A History of the United States in Five Crashes describes the 1907, 1929, 1987, 2008, and 2010 stock market crashes. Scott Nations’ thesis is that crashes tend to follow a pattern where some new financial construct causes investors to let their guard down. The false sense of security allows for a rapid market run, then some event triggers it to come crashing back down. The introduction of algorithms and computer-directed trading has also sped up this process and created new vulnerabilities in the market. Continue reading “Book Review: A History of the US in 5 Crashes”
- Investors feeling safer than they should is the primary cause of market crashes.
- Consumer debt is at unhealthy levels, but it is not reflected in consumers’ credit scores.
- Bonds in every sector have the potential to be much riskier than their credit ratings indicate.
- It may be a good time to avoid long-term bonds and securitized debt and to look for investments less exposed to high levels of debt.
Stock market crashes, like those that hit the U.S. markets in 1929, 1987, and 2008, tend to follow the same formula. This makes people wonder why they keep happening and we cannot prevent or even predict them. In fact, the act of thinking that we can prevent or predict them can at least partially be credited with causing them.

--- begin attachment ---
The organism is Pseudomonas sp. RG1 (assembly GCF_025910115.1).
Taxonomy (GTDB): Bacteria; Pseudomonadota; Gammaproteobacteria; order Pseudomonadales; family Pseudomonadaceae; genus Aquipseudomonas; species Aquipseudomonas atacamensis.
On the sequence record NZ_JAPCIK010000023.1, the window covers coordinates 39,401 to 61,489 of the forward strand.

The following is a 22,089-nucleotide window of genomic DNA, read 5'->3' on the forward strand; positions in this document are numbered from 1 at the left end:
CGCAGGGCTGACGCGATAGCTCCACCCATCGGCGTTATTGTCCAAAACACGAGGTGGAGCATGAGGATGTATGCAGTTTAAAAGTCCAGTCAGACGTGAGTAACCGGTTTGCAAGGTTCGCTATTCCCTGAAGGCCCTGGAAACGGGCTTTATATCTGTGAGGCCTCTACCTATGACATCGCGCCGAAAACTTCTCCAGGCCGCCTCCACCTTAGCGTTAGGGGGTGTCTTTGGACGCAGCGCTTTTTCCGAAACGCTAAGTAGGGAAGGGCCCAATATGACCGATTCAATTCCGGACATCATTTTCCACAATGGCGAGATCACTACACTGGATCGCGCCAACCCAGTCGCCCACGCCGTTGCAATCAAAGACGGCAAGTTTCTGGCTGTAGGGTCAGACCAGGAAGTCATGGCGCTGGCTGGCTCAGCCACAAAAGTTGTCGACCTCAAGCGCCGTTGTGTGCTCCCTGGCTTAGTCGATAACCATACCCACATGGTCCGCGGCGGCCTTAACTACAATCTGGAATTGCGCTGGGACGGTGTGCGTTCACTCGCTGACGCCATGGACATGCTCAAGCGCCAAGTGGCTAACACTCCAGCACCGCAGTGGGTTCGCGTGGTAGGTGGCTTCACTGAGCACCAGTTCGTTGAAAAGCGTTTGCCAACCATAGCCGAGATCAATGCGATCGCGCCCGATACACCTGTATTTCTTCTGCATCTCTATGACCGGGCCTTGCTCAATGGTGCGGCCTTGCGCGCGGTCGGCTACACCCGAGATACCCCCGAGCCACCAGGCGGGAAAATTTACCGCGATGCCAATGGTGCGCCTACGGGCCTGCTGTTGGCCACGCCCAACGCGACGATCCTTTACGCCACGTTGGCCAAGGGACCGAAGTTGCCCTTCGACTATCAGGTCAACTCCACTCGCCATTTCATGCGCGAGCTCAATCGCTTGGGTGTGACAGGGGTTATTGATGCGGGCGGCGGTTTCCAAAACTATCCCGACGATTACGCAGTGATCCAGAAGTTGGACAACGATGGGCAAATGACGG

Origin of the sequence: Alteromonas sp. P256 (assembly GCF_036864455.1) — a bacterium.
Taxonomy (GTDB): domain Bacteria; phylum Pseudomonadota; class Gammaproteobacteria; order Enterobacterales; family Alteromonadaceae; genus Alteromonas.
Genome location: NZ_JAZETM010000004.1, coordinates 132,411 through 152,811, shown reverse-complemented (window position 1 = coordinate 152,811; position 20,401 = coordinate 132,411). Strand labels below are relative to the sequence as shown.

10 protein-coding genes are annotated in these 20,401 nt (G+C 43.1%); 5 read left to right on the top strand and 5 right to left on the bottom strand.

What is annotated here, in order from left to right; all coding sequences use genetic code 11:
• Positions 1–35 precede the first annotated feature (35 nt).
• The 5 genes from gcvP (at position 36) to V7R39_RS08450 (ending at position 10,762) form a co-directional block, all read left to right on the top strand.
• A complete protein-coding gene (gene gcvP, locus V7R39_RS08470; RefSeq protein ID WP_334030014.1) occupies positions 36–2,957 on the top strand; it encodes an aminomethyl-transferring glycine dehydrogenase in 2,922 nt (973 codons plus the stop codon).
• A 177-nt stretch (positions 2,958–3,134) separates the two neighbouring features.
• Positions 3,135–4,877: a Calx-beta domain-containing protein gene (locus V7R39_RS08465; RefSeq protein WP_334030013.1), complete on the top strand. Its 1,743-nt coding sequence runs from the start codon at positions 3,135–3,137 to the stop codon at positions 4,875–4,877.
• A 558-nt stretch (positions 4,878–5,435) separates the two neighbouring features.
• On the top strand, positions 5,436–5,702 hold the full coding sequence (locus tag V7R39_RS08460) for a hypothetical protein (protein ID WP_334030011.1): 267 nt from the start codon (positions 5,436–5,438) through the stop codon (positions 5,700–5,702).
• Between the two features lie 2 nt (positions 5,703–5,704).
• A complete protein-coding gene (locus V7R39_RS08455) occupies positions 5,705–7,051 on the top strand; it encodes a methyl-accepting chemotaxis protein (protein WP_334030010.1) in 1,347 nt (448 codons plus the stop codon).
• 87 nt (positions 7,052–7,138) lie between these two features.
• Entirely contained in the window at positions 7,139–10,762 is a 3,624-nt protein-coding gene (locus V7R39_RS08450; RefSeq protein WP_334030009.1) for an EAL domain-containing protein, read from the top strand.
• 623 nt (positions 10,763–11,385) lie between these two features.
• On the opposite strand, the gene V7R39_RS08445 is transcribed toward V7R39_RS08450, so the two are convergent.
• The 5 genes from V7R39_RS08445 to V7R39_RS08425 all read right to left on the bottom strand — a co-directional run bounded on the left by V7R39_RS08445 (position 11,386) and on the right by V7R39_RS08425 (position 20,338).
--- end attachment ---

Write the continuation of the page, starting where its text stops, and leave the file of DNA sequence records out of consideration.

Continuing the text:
The formula is essentially as follows…
You may have noticed that your online broker offers a few order options when purchasing a stock or other security. I wrote in my review of the Robinhood app that many reviewers on the App Store blamed Robinhood for paying too much for a trade when the real problem was that they did not understand and properly utilize Robinhood’s limit order option.
If you simply post the default market order, your order will go through at whatever price your broker and another trader agree upon a few seconds or minutes later, which might not be the same market price you see on your screen. That could be frustrating if the price goes up in that short period of time, which is not unusual.
A limit order makes sure that your trade won’t go through any higher than a certain price. If the price of the security goes up between the click of the order button and when the trade actually happens, the broker won’t buy it for more than the customer wants to pay for it. It will wait for a cheaper trade to be available or the order to expire.
There are tons of order types being used in today’s technology-driven trading environment, most of which the average investor does not even know about. Commercial investment brokers like the popular online ones usually only offer a few order types, and it is probably for the best, as we are about to see how complicated they can be.
A novice might notice that his broker offers the option for a stop loss order and wonder what that means. He could hit the ‘help’ button or Google the term to see what it is, and at first glance it may look like an interesting idea. Let’s dig deeper into what it is and what the broader implications of it are before we use it to make a major financial decision. Continue reading “What Is a Stop Loss Order? Why Use It? And Why Not?”